This page contains a Flash digital edition of a book.
like gigs to be a bit more of a visceral occasion. Do you think you’d have to kind of deconstruct the live show though, because it's just got a habit for people, hasn’t it? Lingering around the periphery of the venue, beer in hand. Is any of the pressure on you to mix things up a bit? I find that there's very little we can do. If someone has a pint and a phone, then they're kind of tucked away for the next few hours in their own thoughts, but I've always found playing like underage shows to be like the most fun, like 14+ / 16+. Tey're most fun because those kids can't buy alcohol. Tey're not interested in it, and they just want to like - I don't know - they just want to push each other around. So, at those shows, you get the best kind of connection and - I don't know, it's the best kind of shows really.

I Googled ‘Castleton’ in the news. I

have liked to, or do you think you would've even made the same album if you had? We're not kind of -- I think one of the things that makes our band is that we don't feel like we studied to do it. It's always just been something to do in our free time, and we've never really kind of focused on - I don't know - there's never been any intention or we never looked to get signed or anything like that. It's just come through just these ridiculous circumstances, coincidences, and we're here.

Talk to me about the video for ‘Dogmeat’ - it's splendid in its execution. We went out onto Sheffield's main kind of bar strip. So, last June, England would have just beaten Sweden in the European Cup and it was like a really great game of football. Sweden were 2-0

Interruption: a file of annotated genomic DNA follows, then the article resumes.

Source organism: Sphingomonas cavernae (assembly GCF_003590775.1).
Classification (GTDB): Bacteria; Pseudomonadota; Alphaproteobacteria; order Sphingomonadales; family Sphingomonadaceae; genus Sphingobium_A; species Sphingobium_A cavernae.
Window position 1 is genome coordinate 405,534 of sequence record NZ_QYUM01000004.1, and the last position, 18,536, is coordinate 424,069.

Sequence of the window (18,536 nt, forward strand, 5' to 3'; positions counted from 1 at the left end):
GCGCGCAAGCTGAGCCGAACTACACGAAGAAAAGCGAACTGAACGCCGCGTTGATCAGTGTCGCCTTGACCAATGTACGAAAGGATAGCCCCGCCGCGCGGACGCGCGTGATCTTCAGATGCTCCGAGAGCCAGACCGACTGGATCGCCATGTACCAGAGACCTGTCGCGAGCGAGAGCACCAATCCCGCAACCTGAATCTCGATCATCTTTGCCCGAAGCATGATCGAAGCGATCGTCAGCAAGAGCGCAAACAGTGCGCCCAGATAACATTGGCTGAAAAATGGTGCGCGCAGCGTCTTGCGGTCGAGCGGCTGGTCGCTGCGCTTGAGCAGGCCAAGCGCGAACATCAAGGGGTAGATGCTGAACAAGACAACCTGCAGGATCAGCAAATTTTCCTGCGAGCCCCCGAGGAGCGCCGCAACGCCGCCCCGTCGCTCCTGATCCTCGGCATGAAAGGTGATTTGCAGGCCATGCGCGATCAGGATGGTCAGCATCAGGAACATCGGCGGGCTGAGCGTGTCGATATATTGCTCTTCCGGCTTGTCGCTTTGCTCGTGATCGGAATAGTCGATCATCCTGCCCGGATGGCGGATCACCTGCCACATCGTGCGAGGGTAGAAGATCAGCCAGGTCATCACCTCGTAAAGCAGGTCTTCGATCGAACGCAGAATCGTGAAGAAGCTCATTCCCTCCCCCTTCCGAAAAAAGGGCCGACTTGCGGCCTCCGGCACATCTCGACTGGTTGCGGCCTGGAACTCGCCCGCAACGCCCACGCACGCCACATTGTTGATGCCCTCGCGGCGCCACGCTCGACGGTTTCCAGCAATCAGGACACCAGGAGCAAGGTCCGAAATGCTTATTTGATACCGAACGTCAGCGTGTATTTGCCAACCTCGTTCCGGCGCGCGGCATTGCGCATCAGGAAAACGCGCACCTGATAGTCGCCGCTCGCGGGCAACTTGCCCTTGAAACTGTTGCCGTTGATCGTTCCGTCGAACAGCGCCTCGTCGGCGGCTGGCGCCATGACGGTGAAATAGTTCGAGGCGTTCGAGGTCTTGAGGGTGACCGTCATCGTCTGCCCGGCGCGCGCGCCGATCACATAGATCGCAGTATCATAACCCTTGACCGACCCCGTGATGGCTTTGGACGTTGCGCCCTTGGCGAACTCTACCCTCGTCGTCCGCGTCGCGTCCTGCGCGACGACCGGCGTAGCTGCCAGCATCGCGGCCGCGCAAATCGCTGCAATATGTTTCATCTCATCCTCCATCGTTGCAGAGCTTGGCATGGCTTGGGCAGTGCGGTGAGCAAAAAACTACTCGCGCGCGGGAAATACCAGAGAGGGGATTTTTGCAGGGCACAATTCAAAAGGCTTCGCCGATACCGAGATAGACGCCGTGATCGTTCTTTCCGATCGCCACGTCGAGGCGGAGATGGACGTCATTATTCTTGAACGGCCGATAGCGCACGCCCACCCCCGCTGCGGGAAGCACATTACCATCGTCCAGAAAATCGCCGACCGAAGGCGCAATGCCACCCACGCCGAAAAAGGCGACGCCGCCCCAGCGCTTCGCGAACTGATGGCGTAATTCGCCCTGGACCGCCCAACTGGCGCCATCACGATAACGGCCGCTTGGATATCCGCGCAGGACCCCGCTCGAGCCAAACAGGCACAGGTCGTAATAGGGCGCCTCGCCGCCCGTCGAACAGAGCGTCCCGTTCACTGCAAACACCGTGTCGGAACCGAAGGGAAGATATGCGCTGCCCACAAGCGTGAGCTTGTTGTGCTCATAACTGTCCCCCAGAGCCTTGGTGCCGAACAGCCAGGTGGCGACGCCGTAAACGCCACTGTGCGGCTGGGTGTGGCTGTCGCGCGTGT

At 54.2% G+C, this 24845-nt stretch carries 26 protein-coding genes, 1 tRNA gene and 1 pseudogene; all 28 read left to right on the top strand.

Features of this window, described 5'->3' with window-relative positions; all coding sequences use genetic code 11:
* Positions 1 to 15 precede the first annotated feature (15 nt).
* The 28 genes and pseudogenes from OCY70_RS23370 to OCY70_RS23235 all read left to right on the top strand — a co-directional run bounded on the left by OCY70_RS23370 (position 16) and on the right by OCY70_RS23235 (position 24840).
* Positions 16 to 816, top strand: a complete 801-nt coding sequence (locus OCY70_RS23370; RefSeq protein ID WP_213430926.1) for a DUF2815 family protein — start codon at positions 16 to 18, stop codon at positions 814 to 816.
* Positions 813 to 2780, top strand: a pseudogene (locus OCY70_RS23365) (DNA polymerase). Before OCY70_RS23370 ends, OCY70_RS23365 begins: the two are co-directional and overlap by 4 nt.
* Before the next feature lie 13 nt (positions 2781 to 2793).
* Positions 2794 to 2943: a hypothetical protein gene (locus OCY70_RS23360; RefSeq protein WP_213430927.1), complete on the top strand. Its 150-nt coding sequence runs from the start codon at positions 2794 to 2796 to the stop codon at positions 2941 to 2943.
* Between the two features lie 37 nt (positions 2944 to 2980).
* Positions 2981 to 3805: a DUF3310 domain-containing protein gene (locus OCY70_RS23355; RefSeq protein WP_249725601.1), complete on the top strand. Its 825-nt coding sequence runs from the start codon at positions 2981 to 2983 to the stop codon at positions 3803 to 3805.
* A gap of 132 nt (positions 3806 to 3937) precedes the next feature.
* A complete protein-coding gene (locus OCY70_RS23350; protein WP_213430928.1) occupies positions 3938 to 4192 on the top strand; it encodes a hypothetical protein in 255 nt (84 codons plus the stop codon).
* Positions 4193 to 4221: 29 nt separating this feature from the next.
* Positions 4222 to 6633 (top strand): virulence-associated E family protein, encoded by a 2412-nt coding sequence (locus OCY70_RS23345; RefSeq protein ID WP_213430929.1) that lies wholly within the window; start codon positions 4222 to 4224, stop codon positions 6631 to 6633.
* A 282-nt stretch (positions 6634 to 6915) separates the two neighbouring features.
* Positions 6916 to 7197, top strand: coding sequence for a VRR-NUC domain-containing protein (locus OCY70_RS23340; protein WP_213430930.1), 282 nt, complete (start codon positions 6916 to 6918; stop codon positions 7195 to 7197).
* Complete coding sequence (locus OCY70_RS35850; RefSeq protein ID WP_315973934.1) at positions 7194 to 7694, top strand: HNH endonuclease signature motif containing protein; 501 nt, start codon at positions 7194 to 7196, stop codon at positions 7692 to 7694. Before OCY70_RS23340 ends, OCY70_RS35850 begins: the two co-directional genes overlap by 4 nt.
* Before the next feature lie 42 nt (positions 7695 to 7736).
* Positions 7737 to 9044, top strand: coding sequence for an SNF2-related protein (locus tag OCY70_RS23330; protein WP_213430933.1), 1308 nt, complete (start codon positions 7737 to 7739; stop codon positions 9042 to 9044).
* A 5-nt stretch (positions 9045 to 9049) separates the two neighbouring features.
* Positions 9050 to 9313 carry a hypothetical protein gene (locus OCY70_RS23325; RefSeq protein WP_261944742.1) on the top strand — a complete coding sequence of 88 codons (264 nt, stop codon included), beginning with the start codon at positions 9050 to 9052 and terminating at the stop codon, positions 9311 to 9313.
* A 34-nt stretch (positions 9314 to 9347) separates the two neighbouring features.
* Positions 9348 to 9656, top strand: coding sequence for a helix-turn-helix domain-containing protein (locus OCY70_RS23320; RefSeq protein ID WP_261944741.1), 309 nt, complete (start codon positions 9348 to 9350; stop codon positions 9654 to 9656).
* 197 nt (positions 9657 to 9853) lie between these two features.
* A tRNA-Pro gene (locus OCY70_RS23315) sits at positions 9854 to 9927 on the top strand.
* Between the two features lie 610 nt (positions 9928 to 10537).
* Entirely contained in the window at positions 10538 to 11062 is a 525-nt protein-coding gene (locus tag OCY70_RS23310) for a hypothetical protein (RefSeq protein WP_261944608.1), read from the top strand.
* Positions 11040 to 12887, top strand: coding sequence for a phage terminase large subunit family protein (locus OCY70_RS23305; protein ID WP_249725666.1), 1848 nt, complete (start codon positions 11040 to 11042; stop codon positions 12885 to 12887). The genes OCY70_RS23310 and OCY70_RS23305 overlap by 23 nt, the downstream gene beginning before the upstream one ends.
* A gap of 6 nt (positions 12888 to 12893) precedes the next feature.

So, I read an interesting quote where you said, "the band wouldn't work if we were 25." What does that mean for the evolution of the band? I don't know. I think there's a difference between being 21 and 25, and I think it's a weird kind of still-post-adolescent time and we haven't moved out of our house yet, so we still feel like teenagers. I think my friends that are 25 and 26 are a bit different from me in a lot of ways, but I think it's an age thing. I think in a musical sense as well, that’s what I mean; that my friends that are in bands who are 25 and 26 are much more interesting and articulated, and do less immature stuff than we do!

wondered what's been going on there, and in the last month, it said, ‘Police Investigate High Value Cycle Teft’ and ‘Peak District Trail Riders not Welcome’. Is this the kind of high level of news that happens there?! Er, yeah! It's a pretty small slope out. Tere's an app that the police put up that you could find out all the phone calls that are being made to 999 in your area. And basically if you go on the City Centre it’s always red with the amount of emergency phone calls that are made in the center of cities. And if you branch out to the suburbs, it goes blue, and then, when you go out into countryside, it goes green because no-one is ringing the police, but you can zoom in, and in our area there’d be two antisocial behavior disorder calls to the police, and they're both probably from our neighbour about us, practicing at our house!